Wednesday, November 4, 2015

Taking Steps

You know how you put up with a crappy situation, sometimes for years, because it just doesn't seem worth the energy to put up with the inevitable upheaval if you should try to make a change?  And when you finally do get around to doing it, it's just as chaotic as you feared, if not even more? But then after the dust settles, your life is so much better that you wonder why you waited so long?

For some people, the "crappy situation" could be a toxic personal relationship or a dead-end job. For us it was the companionway stairs.

Before. The steps are steep. They don't fill the space. The cut-off corner on the bottom step is a tripping hazard for visitors unfamiliar with the boat, but is necessary to allow your feet to fit under the nav station. Note three different materials on the risers.
Previous owner of our boat modified the stairs to accommodate an air conditioner. The result worked, but was awkward and (*ahem*) ugly. We lived with it for years and FINALLY are doing something about it. Last summer in Oriental we relocated the air conditioner (more detail here) to improve engine access. Last week we ripped out the old stairs and, inspired by the graceful stairs on El Galeon built a prototype of their successor. The final will be made of teak after we come back from Annapolis. For now, we're making small adjustments and road testing the new layout. It will have four small steps instead of three steep ones in a nod to our commitment to grow old still living aboard.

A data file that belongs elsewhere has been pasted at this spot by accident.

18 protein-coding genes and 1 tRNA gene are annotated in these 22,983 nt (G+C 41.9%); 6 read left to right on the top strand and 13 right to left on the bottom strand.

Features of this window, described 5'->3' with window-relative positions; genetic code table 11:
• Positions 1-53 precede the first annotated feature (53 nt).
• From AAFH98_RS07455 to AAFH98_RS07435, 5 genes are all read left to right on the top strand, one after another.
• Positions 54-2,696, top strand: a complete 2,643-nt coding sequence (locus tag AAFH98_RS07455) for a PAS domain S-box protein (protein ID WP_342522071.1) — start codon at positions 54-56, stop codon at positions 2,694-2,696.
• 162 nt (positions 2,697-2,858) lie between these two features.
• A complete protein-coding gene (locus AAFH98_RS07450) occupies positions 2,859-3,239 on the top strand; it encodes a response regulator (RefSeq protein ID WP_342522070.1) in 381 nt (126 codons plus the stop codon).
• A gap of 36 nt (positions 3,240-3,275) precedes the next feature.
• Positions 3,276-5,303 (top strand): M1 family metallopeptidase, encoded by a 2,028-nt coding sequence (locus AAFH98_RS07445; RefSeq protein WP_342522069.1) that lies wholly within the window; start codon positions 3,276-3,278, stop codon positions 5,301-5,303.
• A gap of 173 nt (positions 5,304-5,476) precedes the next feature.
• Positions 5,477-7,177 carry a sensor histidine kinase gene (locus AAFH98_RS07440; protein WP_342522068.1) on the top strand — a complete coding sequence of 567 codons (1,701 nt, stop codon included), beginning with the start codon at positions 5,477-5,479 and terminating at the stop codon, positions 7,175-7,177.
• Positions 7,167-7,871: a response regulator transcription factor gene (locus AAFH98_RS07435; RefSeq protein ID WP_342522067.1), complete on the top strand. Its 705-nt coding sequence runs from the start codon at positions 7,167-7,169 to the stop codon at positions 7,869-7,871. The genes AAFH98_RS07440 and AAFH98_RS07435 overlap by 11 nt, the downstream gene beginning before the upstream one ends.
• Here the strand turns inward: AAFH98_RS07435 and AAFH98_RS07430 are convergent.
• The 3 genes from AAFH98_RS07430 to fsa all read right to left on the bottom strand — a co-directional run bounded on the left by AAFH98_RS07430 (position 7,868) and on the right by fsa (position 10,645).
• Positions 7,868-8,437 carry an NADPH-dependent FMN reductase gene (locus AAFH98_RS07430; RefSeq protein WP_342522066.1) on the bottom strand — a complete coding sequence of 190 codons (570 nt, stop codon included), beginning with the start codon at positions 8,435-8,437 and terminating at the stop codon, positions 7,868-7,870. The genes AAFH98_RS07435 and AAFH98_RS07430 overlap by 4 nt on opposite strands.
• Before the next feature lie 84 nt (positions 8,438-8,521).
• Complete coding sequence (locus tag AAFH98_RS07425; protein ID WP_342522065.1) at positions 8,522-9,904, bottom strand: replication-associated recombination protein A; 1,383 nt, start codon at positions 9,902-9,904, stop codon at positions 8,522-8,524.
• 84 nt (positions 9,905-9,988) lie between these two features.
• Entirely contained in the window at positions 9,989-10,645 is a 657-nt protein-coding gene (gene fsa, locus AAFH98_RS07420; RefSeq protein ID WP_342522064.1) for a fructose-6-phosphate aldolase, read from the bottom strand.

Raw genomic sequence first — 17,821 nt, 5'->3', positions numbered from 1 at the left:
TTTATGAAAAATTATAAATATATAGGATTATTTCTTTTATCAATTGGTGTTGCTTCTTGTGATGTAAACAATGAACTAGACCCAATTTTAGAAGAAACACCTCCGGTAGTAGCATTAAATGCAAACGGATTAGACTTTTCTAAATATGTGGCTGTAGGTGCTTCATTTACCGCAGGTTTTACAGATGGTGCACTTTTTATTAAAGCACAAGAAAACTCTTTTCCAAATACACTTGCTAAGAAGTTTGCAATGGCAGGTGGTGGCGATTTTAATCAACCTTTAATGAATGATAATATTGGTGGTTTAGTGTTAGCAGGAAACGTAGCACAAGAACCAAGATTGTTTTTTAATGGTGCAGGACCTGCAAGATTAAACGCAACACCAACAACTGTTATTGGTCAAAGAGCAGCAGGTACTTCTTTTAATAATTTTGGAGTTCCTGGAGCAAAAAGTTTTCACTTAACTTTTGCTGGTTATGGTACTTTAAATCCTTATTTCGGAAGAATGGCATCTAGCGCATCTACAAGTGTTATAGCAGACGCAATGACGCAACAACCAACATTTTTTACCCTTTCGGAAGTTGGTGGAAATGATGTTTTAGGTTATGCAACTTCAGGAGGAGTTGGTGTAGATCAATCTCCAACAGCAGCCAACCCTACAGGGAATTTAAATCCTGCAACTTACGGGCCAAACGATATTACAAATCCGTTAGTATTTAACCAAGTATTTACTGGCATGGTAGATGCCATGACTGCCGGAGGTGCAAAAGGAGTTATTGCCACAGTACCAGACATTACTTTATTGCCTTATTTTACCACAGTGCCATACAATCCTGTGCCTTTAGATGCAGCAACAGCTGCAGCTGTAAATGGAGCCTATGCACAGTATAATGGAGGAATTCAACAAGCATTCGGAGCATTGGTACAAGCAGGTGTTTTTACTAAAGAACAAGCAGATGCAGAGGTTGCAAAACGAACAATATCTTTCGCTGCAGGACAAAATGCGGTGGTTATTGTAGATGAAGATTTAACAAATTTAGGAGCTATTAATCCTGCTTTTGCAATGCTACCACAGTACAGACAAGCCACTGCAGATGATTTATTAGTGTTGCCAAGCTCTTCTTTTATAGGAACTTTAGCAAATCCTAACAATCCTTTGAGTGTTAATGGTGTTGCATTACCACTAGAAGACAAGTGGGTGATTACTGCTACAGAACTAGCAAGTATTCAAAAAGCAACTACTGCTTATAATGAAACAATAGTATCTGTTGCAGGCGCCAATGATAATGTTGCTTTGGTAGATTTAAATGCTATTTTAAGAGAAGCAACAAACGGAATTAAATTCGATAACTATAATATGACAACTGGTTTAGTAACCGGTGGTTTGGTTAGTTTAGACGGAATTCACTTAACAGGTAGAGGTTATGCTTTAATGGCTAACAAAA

Stairs on El Galeon, for inspiration

After prototype. (yes it will have a back panel to keep out engine noise and heat!) Four small steps, evenly spaced, and plenty of toe room.

In the last week we've been fidgeting with the exact slope of the stairs. The ones in this photo are too steep and ladder-like for comfort. It also turns out that spanning the full width of the entry doesn't work; it makes the ladder too hard to remove to get access.  So now the prototype looks more like this:

Continuing to fine-tune: a little less slope, a little less width

And even with the unesthetic prototype, we are appreciating the more comfortable stairs.  Can't wait for the final version!

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